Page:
Unexpected

Watch: Video reveals a strange, never-recorded behavior in octopuses

Stay back!

Shutterstock

Godfrey-Smith et al., 2022, PLOS ONE, CC-BY 4.0

This female octopus is doing some spring cleaning.

Once she emerges from her den with a pile of shells, she does something unexpected.

Godfrey-Smith et al., 2022, PLOS ONE, CC-BY 4.0

Here, the octopus lifts the debris with her tentacles and forcefully launches them away with a burst of water from her siphon.

This throwing behavior hadn’t been observed in any octopus until recently.

Writing this week in the journal PLOS One, researchers recorded over one hundred instances of the species Octopus tetricus throwing shells, silt, and other debris.

Shutterstock

Yui Mok - PA Images/PA Images/Getty Images

Throwing might seem like an intuitive action to us humans, but it’s actually quite uncommon in the animal kingdom.

Other than primates, just a few creatures like elephants, polar bears, vultures — and now octopuses — have been recorded flinging things at targets.

Yui Mok - PA Images/PA Images/Getty Images

Godfrey-Smith et al., 2022, PLOS ONE, CC-BY 4.0

In the case of octopuses, several situations seem to prompt debris tossing.

Sometimes, they’ll even aim their spew at other octopuses.

In this video, a female (left) blasts silt at a male who is trying to mate.

Godfrey-Smith et al., 2022, PLOS ONE, CC-BY 4.0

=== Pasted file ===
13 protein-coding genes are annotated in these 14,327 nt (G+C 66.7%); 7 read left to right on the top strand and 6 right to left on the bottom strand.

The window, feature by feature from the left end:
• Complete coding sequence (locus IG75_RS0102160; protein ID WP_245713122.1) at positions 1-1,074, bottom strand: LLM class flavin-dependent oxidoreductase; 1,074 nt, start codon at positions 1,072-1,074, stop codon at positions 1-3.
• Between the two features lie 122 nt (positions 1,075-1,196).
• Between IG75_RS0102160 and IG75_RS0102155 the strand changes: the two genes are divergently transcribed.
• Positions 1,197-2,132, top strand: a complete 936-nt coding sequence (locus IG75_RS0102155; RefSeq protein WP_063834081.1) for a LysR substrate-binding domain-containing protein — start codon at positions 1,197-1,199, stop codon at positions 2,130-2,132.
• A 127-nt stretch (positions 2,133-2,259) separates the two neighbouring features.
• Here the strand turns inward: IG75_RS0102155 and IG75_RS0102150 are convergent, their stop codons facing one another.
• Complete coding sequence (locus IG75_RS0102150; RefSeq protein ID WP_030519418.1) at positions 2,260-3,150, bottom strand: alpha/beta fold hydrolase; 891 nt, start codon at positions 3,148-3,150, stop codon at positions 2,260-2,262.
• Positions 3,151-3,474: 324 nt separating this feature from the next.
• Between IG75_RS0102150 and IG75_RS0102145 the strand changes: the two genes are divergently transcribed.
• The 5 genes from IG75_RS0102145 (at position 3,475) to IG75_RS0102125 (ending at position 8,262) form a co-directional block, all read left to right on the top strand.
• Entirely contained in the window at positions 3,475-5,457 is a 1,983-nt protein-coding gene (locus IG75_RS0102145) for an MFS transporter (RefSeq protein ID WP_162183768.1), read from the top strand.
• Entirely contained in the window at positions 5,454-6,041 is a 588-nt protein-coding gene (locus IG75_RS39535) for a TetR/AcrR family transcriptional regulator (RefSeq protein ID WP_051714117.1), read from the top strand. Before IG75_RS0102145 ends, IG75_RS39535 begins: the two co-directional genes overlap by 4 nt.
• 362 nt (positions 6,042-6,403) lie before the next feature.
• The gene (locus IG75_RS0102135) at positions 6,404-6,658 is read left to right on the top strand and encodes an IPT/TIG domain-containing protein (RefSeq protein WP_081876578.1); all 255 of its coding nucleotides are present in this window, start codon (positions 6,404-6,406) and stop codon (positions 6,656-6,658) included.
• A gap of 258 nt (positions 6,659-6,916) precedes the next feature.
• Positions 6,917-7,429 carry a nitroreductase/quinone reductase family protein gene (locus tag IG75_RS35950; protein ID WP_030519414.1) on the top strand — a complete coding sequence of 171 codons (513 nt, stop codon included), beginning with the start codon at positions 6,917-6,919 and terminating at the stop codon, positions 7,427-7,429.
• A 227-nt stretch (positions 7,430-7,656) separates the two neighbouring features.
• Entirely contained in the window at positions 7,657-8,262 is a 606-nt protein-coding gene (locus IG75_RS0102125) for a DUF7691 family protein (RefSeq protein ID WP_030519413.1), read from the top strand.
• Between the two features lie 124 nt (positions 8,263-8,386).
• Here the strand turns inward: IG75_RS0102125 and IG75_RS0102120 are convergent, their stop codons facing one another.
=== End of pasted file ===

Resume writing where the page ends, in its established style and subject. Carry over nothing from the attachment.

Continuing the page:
And here, a female (left) shoots silt in the direction of another female, who then crawls back down into her den.

Godfrey-Smith et al., 2022, PLOS ONE, CC-BY 4.0

When octopuses ended up in the line of fire, they’d sometimes react by raising their tentacles or ducking, as was the case for this male (right).

Godfrey-Smith et al., 2022, PLOS ONE, CC-BY 4.0

Godfrey-Smith et al., 2022, PLOS ONE, CC-BY 4.0

The researchers found that blasts aimed at other octopi tended to be more vigorous than the ones used for tasks like cleaning.

However, the scientists never saw an octopus react to a blast by shooting one back.

And there were cases where vigorous throws didn’t seem to be aimed at anyone in particular.

Shutterstock

Godfrey-Smith et al., 2022, PLOS ONE, CC-BY 4.0

While some social settings appear to prompt throwing behavior, researchers aren’t always sure what causes the animals to toss debris.

Godfrey-Smith et al., 2022, PLOS ONE, CC-BY 4.0

Determining the intentions of behaviors is tricky with wild animals, the authors write.

But one thing is for sure: Octopuses can officially be added to the short list of non-human creatures that know how to fling things.